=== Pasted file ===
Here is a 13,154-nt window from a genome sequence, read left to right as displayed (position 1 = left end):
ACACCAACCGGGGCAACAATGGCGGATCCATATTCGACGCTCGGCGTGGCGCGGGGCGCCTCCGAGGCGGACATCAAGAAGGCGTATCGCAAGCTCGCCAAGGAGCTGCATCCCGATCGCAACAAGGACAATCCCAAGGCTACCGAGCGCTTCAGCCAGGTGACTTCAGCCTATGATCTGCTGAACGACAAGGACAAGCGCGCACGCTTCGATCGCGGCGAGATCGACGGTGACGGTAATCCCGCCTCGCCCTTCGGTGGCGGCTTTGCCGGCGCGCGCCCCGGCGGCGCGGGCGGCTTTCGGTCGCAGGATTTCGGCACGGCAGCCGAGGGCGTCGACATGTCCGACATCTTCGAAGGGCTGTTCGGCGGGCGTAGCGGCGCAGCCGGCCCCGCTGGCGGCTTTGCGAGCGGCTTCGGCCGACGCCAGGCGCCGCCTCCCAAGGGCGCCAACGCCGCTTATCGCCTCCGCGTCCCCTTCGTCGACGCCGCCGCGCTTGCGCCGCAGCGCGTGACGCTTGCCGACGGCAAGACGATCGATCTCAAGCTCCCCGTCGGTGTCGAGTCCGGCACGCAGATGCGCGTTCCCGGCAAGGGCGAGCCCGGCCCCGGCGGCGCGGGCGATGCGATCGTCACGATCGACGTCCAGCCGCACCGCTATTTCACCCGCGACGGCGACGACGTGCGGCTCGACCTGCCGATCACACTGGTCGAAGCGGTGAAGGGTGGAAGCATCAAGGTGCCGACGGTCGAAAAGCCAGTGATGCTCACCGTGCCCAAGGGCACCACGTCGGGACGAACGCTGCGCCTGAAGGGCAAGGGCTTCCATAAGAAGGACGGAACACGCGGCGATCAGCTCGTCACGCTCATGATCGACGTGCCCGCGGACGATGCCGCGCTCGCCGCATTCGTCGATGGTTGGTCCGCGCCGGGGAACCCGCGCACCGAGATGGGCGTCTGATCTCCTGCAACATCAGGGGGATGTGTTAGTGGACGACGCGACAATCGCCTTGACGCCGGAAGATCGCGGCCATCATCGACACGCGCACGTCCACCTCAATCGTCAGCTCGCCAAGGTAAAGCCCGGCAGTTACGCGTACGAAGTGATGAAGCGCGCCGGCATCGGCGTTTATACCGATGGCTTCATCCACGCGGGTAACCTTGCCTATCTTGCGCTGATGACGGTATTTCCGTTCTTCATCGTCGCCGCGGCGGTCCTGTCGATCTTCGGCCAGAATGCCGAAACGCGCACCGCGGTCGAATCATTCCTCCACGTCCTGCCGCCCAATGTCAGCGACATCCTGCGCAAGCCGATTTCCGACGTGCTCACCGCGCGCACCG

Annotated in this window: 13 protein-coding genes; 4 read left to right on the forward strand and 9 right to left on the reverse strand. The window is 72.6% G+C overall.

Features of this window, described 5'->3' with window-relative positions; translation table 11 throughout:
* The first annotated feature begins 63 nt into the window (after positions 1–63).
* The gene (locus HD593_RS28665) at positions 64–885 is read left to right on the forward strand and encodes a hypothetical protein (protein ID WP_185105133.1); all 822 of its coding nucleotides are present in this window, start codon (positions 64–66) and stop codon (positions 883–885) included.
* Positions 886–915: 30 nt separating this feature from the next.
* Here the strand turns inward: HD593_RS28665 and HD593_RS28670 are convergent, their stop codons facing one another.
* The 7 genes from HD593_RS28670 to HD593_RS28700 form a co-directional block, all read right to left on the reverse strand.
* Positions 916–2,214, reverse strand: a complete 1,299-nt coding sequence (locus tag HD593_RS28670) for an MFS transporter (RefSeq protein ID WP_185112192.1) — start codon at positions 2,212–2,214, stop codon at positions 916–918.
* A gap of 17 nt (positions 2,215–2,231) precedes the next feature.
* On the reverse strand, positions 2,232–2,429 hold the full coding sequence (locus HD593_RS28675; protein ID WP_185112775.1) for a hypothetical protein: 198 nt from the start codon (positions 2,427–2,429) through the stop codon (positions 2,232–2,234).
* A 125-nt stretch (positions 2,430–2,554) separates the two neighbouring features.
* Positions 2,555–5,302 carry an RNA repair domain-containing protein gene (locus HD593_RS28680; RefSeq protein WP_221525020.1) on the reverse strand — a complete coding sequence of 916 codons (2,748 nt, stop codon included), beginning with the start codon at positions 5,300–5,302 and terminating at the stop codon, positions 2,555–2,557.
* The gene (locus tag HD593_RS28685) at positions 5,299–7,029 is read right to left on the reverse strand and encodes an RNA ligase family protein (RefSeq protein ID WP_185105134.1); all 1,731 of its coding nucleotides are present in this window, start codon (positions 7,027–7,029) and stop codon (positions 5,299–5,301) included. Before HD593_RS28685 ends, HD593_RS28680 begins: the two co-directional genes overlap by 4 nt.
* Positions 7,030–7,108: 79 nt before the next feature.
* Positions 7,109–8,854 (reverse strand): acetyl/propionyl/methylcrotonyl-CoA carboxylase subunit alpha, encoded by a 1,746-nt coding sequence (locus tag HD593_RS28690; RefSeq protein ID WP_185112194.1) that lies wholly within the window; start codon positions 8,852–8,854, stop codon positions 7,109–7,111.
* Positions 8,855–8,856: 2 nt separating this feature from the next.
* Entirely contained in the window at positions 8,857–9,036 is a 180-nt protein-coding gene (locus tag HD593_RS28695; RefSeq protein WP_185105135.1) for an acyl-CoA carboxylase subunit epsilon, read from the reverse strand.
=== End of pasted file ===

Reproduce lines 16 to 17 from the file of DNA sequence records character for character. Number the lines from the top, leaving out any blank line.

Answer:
* Positions 7,030–7,108: 79 nt before the next feature.
* Positions 7,109–8,854 (reverse strand): acetyl/propionyl/methylcrotonyl-CoA carboxylase subunit alpha, encoded by a 1,746-nt coding sequence (locus tag HD593_RS28690; RefSeq protein ID WP_185112194.1) that lies wholly within the window; start codon positions 8,852–8,854, stop codon positions 7,109–7,111.